land degradation

Climate Smart Agriculture

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From a holistic perspective, our current agricultural system causes up to 57% of greenhouse gasses: chemical fertilizers, pesticides, herbicides, fossil fuels, manure, forest deforestation, transport routes, food processing, packaging production, refrigeration, sales, and waste processing. The industrial agriculture causes not only the greenhouse gasses but has detrimental effects on the quality of life of animals and humans.

Many experts argue that because people are still suffering from hunger, the growth of the population continues, the adverse impact of the climate change, that the only solution is “Climate Smart Agriculture.” La Via Campesina (a global farmers’ organization) and many other social movements criticize these “smart” developments and explicitly reject the agrarian system based on this concept. It’s committed to protecting small farmers all over the world and in the development of a rural and agrarian ecological agriculture: an important contribution to climate change. They disprove the claim that industrial agriculture using fertilizer and gen-manipulated seed is more sustainable and smart. Instead, farmers using sustainable agricultural methods require less energy and promote the quality of life of humans and animals.

It is appalling that organizations like La Via Campesina see profit as devilish when rivaling two possibilities to produce food:  in a healthy and social way or faster and more profitable, – what’s wrong with faster and more profitable? They do right when they demand that the power of multinational agrarian business- and large supermarkets groups must be limited by order-liberalism supremacy so that local production structures and markets are not destroyed.

Roland Leithenmayr, VFV  15. February 2017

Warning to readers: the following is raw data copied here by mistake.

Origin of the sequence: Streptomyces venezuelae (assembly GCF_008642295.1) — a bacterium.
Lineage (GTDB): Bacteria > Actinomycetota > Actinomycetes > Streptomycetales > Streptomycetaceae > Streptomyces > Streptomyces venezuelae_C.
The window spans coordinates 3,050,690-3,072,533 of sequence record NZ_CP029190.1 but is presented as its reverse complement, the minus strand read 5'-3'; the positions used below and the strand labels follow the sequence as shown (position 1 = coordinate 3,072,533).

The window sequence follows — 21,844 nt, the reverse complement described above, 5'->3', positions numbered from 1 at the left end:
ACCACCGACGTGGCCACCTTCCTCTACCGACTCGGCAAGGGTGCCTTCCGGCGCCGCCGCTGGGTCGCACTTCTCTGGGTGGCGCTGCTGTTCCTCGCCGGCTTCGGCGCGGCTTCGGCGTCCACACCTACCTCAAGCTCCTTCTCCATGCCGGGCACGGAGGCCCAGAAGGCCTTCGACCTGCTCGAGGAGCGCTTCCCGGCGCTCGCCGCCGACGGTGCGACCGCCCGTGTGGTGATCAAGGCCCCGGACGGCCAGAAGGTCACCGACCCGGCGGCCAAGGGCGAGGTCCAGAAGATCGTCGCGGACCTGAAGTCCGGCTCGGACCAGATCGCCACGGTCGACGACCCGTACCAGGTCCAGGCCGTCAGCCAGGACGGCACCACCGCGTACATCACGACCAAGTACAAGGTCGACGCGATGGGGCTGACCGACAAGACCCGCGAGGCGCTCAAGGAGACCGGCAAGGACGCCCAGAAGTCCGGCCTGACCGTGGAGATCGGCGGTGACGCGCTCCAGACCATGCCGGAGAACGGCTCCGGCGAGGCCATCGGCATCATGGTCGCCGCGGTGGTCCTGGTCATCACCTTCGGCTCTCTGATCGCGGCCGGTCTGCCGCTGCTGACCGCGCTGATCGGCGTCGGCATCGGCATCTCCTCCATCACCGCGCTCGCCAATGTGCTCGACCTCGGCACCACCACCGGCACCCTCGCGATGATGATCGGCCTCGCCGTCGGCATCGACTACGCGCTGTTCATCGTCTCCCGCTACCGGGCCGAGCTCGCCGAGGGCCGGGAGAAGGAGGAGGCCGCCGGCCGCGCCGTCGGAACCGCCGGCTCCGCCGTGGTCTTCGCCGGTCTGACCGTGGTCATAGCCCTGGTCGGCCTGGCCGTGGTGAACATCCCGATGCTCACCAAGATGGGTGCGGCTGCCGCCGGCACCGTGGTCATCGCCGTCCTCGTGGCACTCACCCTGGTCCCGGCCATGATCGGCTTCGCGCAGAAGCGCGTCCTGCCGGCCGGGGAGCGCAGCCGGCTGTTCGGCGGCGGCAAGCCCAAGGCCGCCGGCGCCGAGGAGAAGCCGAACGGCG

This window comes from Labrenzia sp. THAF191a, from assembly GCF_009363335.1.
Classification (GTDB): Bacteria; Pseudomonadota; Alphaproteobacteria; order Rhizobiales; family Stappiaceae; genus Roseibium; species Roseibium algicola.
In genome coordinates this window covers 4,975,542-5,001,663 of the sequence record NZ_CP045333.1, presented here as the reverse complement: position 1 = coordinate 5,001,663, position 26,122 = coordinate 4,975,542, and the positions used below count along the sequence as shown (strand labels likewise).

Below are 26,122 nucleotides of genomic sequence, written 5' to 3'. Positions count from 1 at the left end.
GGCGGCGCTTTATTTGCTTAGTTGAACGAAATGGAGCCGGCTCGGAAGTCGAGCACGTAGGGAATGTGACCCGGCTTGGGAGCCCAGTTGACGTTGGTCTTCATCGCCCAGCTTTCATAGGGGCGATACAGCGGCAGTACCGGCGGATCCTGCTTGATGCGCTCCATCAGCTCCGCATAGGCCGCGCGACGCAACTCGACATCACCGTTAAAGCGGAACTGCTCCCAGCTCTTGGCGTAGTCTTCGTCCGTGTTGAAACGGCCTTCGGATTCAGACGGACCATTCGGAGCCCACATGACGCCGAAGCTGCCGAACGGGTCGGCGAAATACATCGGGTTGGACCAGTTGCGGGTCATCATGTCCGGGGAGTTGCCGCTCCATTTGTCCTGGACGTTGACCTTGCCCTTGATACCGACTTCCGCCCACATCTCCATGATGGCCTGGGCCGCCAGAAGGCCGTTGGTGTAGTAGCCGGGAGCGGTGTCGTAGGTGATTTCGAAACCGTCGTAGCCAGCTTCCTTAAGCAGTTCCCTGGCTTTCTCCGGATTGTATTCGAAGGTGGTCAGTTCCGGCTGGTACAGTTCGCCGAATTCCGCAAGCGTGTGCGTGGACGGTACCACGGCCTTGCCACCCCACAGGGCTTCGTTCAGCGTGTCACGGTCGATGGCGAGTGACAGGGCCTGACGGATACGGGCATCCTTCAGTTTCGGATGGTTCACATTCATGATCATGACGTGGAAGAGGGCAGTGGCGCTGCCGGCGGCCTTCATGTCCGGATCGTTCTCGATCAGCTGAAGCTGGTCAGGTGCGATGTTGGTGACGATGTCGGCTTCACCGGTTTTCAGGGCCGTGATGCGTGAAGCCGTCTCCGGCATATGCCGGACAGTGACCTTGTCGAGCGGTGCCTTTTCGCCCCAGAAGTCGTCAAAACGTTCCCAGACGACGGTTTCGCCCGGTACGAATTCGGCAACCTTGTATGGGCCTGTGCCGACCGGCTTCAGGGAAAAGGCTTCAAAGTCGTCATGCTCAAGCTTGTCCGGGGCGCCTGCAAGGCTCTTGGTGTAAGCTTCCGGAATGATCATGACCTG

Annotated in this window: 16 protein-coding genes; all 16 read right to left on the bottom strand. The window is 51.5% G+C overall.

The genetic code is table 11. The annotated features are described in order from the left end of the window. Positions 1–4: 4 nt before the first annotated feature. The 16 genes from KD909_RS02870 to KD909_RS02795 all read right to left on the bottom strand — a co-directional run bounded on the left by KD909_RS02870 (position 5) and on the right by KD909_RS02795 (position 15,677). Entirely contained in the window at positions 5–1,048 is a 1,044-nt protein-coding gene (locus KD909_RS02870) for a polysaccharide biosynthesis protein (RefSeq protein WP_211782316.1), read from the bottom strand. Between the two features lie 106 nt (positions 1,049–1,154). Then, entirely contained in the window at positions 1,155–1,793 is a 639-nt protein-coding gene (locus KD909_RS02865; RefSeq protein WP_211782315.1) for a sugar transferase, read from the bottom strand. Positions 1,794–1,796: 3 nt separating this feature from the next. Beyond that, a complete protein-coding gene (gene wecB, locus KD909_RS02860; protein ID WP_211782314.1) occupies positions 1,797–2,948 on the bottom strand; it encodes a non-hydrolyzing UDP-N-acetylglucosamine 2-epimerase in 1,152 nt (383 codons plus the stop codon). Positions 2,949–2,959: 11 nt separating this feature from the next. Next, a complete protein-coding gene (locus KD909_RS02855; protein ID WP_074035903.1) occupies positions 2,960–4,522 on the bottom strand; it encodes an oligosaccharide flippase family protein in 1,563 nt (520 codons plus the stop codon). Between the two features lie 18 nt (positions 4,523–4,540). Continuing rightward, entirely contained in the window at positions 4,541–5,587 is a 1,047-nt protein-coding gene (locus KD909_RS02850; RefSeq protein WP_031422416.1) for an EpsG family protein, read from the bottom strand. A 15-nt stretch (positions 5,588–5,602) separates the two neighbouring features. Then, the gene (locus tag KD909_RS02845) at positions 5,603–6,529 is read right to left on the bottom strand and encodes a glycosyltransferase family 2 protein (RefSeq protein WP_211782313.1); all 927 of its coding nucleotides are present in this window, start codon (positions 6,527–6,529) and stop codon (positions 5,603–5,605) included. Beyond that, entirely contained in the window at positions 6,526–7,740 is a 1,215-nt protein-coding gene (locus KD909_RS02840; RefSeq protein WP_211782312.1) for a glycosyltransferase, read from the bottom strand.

2015 International Year of Soils

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Human Rights: Reducing land degradation and desertification:

The Sekem Initiative (Egypt) received for their contribution combating soil erosion and reclamation of desert soils the “Land for Life Award 2015” of the UNCCD (United Nations Convention to Combat Desertification).The approach of Sekem is based on biological and dynamic farming methods.

Another important contribution to this topic is the scientists and practical afford (Erna Smidt, Johannes Tintner) of the “Platform for the Humus Research” of BOKU (Universität für Bodenkultur Wien). The approach is based on the thematic cycle: humus – humic substances – soil fertility – carbon sequestration – climate. BOKU’s project the “BOKU Mobile” has been was awarded by UNESCO to the UN Decade Award “Education for Sustainable Development”.,

Jadav Payeng, a Mishing tribe environmental activist and forestry worker from Jorhat, India planted and tended trees, – over the course of several decades -, on a sandbar of the river Brahmapitra covering now more than 50 hectars.

Summer of Soil, an association of agronomists and ecologists, is concerned about the misuse of soil in agriculture and forestry on all 5 continents. They work closely together with John D. Liu and with Willem Ferwerda of the Commonland Foundation in the Netherlands and created a “centre of excellence” offering research and training attracting people from all over the world both on a practical and scientific level. One of the ambitious projects is in Ayoó de Vidriales, Spain..

WELTjournal+: Grüne Wüsten – Visionen für die

Roland Leithenmayr VfV